mathematical sciences in Saskatchewan and Manitoba, and in particular
to build research connections among the five
member institutions (Brandon U, U of Manitoba, U of Regina, U of
Saskatchewan, U of Winnipeg). The themes of the
third annual meeting include four broad areas: pure mathematics;
applied mathematics & mathematical physics; statistics;
industrial & computational mathematics.

The first two days of the meeting will feature invited plenary talks
in the four theme areas. We plan to have one plenary
talk in each of the theme areas together with four parallel streams of
contributed talks. Invited speakers will include
researchers representing both pure and applied mathematics as well as
industry experts. The meeting will promote
interdisciplinary research and collaboration with industry.

The third day will feature a student workshop, with the dual aims of
giving graduate and senior undergraduate students a
realistic sense of the nature of contemporary mathematical research,
as well as encouraging them to pursue a career in
the mathematical sciences. Students will be exposed to the wide array
of possibilities for applying their mathematical skills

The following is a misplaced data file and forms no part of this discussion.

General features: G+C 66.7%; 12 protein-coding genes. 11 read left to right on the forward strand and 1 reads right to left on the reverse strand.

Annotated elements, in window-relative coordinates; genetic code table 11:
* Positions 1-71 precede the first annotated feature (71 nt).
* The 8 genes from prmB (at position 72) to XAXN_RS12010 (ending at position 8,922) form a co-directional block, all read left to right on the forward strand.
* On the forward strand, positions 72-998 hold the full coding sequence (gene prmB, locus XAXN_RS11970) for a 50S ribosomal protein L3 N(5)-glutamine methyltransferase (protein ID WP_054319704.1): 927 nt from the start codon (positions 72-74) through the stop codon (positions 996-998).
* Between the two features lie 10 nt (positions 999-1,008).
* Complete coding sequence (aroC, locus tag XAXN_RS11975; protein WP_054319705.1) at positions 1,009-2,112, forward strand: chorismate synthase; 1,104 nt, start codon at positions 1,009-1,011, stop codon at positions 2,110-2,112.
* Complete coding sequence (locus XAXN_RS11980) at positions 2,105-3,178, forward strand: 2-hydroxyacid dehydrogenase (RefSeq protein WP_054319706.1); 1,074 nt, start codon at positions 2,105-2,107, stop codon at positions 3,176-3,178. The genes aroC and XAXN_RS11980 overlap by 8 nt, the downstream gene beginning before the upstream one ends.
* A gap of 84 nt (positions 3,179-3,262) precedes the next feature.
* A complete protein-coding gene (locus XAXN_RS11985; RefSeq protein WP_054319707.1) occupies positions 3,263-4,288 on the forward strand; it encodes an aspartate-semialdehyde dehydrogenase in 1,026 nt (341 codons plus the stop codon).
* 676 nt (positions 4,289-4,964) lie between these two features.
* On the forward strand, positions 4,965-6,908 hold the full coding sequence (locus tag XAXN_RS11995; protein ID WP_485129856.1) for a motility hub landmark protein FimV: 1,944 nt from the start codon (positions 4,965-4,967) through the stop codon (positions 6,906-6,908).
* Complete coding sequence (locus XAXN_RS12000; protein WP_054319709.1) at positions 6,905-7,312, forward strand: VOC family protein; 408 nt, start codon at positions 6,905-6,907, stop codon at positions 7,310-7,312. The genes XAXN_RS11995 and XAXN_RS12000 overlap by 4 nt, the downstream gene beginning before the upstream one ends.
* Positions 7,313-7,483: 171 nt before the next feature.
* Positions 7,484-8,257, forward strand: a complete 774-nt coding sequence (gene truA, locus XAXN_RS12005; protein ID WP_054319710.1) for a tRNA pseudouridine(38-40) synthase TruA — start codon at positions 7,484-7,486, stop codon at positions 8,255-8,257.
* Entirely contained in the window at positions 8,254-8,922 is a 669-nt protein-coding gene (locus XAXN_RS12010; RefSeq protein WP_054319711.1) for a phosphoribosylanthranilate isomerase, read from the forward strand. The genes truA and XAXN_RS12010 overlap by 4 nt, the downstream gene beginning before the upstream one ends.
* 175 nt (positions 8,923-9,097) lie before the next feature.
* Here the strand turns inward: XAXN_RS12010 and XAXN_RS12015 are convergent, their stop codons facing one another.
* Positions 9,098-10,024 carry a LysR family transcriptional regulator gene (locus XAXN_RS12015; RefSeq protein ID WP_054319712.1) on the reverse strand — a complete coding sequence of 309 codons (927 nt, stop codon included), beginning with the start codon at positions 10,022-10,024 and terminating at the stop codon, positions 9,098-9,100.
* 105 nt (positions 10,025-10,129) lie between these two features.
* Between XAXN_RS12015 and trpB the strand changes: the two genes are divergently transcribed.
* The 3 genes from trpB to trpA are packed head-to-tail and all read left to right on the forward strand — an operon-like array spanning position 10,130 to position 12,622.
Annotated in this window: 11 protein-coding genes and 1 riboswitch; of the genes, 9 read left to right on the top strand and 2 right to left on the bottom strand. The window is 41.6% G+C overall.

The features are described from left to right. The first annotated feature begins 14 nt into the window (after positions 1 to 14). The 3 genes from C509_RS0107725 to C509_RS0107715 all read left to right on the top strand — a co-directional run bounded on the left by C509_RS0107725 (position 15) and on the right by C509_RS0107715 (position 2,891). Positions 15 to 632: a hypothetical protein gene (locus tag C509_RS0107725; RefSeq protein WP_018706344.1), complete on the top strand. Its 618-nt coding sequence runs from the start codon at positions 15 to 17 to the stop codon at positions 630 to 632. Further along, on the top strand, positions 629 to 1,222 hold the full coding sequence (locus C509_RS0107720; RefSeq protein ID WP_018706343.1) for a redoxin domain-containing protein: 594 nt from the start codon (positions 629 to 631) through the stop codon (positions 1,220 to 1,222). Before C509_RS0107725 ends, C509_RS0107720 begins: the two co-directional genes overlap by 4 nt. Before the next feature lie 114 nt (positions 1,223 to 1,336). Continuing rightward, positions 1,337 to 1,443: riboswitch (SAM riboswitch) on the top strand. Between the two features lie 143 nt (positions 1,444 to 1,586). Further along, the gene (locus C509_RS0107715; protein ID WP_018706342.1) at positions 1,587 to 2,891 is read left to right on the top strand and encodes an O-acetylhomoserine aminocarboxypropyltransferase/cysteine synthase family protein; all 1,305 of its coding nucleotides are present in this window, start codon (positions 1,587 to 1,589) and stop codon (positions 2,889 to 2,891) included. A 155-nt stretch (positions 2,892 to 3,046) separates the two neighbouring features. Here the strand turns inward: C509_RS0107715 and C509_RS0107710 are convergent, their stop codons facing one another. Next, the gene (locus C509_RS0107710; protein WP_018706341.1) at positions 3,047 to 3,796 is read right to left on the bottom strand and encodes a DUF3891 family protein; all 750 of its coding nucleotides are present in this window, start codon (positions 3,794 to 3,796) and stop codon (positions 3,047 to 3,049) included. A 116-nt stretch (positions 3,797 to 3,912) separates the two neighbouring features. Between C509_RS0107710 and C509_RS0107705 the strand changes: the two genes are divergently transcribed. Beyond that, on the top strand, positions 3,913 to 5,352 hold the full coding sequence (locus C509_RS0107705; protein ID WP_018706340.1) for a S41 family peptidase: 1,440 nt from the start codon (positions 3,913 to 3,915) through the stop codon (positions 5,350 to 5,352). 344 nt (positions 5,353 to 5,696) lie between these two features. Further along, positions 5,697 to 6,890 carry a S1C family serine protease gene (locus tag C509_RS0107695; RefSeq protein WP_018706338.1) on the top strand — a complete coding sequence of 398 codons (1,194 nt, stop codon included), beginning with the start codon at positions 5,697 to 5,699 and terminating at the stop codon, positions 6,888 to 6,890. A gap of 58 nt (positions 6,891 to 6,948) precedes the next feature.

to pure and applied research in both academia and industry. The topics
of the student workshop will be aligned with the
four theme areas of the meeting and will cover a diverse array of
research pursued by faculty at the five member
institutions of the Prairie Network.

The conference will highlight the following topics:

Pure Mathematics: Mathematics of Computer Algebra; Applications of
Algebra to Cryptography; Lie Algebras and
Representation Theory; Real Algebraic Geometry and Applications

Applied Mathematics and Mathematical Physics: Classical and Quantum
System Modeling; Signal Processing; Partial
Differential Equations and their Applications; Integrable Systems and
Solitons; Quantum and Classical Information; Inverse
Problems; Optimization

Statistics: Biostatistics, Bioinformatics and Biomedical Statistics;
Probabilistic Modeling of Communication Networks and
Complex Chemical, Physical and Biological Systems

Industrial and Computational Mathematics: Programming and Numerical
Algorithms for High-Performance Computing;
Rational Design of Catalytic Converters for Carbon Sequestration; Oil
Reservoir Simulation

This first announcement is also a call for contributed papers. We
expect to have 16 contributed talks of 20-25 minutes in
each of the four theme areas. If you are interested in giving a
contributed talk, please contact the appropriate member of
the local organizing committee.

Pure Mathematics: Murray Bremner, bremner@math.usask.ca

Applied Mathematics and Mathematical Physics: Artur Sowa, sowa@math.usask.ca